By John Landsman, Director, Strategy & Analytics
“Experts” have solemnly predicted the decline and fall of commercial email many times. We’ve heard these dire forecasts with the introduction of each new form of digital advertising. We heard them when attribution modeling began to suggest that email was carrying less weight than previously thought. And we heard them when Gmail introduced its inbox organization tabs in 2013.
It hasn’t happened.
There are many reasons why, and these are clearly evident in the results of comprehensive survey research recently published by The Relevancy Group (TRG). Entitled “Handle with Care: Consumer Email Marketing Behaviors,” this research is based on interviews TRG conducted in October 2016 with 1,000 email users. Objectives were to understand if email is still a pervasive communication tool, especially among millennials; on which devices email is consumed; primary concerns for consumers in receiving marketing email messages; what drives consumers to subscribe to marketing emails, and to how many brands do consumers subscribe.
The results are powerful and encouraging. Bottom-line: Commercial email is here to stay, but its success requires skilled execution. it will fail — and risk audience attrition — if abused.
• Email is still a critical communication channel: It remains our key “digital fingerprint,” required to communicate, transact, or join any digital community. Most of us (93%) consult email daily, with 54% doing so several times per day, and 21% hourly or more frequently.
• There is little or no difference in email usage by gender or age: “The notion that millennials do not use email is patently false” (TRG).
• Mobile has emerged as the primary email inbox, so used by 37% of consumers. Tablets comprise another 8% of that primary usage, with laptops and desktops reflecting 30% and 25%, respectively. Primary mobile usage is highest (56%) among 19-26 year-olds. Beyond primary usage, 83% of consumers are now accessing their email on a mobile device (including tablets).
• Almost one quarter of email users have switched their personal email address — or created a new one — in the past year In addition to life changes, reasons include the management of security, spam and scam issues.
• Forty-eight percent of consumers subscribe to permission-based marketing email. This percentage is considerably higher for women (52%) than for men (44%). Overall, 60% of email users have subscribed to email from no more than ten brands. On average, these numbers are highest (14-15) in consumers aged 27-45. Of all email consumers, 33% maintain a dedicated account for email marketing.
• Optimizing message relevance and contact management remain critical to subscriber engagement and retention. The top two drivers of subscribers ignoring, deleting or opting-out of a brand’s emails are, “Messages come too frequently” (75%), and “Not relevant” (55%). No surprises there.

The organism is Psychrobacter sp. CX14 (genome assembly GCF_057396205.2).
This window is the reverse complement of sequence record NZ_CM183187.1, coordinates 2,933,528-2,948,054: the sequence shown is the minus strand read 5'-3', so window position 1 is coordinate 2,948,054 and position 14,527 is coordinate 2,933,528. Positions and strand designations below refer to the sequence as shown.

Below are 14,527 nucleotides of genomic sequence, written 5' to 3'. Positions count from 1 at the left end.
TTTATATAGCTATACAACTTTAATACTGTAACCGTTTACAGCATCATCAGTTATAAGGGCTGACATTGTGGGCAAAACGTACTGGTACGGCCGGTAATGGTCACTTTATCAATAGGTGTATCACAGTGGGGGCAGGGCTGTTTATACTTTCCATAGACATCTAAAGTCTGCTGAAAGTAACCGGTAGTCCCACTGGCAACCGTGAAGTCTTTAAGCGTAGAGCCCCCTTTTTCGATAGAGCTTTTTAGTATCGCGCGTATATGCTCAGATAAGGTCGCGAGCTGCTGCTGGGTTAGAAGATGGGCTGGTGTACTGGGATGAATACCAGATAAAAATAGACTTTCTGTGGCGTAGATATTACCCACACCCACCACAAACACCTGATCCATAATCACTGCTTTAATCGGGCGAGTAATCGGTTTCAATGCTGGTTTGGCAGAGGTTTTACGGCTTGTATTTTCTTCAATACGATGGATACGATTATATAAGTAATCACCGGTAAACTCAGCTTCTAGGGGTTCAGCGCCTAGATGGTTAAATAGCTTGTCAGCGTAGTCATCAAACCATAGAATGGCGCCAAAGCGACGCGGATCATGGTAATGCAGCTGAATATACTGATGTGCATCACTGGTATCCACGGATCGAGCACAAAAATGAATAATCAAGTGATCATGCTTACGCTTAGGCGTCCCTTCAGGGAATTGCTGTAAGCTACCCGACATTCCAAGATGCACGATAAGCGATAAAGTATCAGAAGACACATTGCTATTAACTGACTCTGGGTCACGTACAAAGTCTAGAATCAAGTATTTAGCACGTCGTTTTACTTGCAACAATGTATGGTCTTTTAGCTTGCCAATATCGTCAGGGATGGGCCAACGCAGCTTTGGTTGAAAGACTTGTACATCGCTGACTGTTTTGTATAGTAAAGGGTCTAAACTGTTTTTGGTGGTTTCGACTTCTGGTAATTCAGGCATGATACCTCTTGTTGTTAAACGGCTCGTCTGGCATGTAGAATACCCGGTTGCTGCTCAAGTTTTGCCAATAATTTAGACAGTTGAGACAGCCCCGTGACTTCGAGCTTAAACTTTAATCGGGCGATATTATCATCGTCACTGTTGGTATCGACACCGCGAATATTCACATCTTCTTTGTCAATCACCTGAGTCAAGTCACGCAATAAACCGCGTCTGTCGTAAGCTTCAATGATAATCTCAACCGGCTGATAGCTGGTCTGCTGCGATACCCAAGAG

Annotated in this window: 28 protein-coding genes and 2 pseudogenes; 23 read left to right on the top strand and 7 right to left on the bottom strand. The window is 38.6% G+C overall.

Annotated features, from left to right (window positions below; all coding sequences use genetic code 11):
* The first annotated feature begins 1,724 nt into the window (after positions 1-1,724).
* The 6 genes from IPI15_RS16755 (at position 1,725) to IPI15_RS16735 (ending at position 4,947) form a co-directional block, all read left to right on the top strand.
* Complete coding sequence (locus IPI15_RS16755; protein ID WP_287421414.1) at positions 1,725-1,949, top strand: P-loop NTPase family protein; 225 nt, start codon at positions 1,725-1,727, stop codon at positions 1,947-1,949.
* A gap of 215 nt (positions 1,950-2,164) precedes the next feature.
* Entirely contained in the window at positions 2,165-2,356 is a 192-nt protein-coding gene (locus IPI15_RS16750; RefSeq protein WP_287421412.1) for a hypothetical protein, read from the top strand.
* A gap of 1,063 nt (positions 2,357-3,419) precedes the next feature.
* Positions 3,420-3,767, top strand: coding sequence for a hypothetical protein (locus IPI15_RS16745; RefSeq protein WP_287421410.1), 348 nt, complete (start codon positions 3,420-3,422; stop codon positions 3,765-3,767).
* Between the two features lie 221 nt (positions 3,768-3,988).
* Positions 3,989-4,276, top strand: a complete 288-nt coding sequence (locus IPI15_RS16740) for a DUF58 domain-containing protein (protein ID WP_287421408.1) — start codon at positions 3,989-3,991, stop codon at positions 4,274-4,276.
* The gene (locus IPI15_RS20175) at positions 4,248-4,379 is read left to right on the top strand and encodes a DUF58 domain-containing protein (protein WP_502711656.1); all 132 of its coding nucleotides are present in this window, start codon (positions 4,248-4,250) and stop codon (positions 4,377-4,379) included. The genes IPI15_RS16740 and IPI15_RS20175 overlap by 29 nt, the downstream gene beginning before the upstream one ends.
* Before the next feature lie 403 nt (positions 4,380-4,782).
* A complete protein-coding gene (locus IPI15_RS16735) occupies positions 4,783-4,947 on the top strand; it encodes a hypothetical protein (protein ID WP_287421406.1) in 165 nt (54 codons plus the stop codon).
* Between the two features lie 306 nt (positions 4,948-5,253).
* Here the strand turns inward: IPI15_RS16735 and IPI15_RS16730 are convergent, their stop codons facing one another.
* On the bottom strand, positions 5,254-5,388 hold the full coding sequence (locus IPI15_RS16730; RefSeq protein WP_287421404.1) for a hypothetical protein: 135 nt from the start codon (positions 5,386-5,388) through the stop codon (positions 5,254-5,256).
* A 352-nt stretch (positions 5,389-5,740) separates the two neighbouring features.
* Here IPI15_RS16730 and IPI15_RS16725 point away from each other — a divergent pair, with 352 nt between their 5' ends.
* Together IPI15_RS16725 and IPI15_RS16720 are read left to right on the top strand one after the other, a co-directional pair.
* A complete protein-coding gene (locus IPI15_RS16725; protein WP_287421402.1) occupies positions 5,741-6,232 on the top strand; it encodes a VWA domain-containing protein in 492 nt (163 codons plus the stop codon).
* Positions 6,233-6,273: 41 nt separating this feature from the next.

• What consumers say about the marketing emails they like best should also come as no surprise:
o Includes products that are relevant to me (55%)
o Recognizes me as a member/shows loyalty point balance (37%)
o Includes products that I have viewed in the past (29%)
o Includes products that I have saved or placed on a wish list (29%)
o Includes items that I can pick up in my local store (28%)
• Consumers are most likely to open emails from brands they like (52%) or based on the overall contents of the subject line (46%). The ‘like’ aspect would most likely be driven by the consumer’s cumulative experience with the brand and the quality of both its overall product/service mix and its communications.
These findings confirm best practices long-known to successful email marketers. If 60% of consumers are opted-in to no more than ten brands’ emails, then your goal is to be one of those brands. Pulling your email communications from the clutter of thousands of other emailers requires commitment to these practices, and their competent execution. Specifically:
• Employing message relevance tactics, which TRG describes as including “segmentation, adaptive content … and testing.”
• Testing should include optimizing consumer contact frequency, so that only the most engaged consumers receive the highest contact levels.
• Adapting marketing content —email and website — to mobile rendering and interaction. Even now, many brands still don’t.
• Managing change-of-address protocols, to recognize and retain the significant percentage of customers switching their email addresses every year.
• Paying attention to how (and how successfully) your competitors are emailing their customers. Not just competitors in your product/service space, but also other strong emailers competing for attention in your customers’ inboxes.
The real email experts have been singing this song for a very long time. When we look at brands most successfully leveraging email, it’s clear that these best practices are the primary drivers. TRG’s research simply confirms that these tactics are successful, and why they are so important.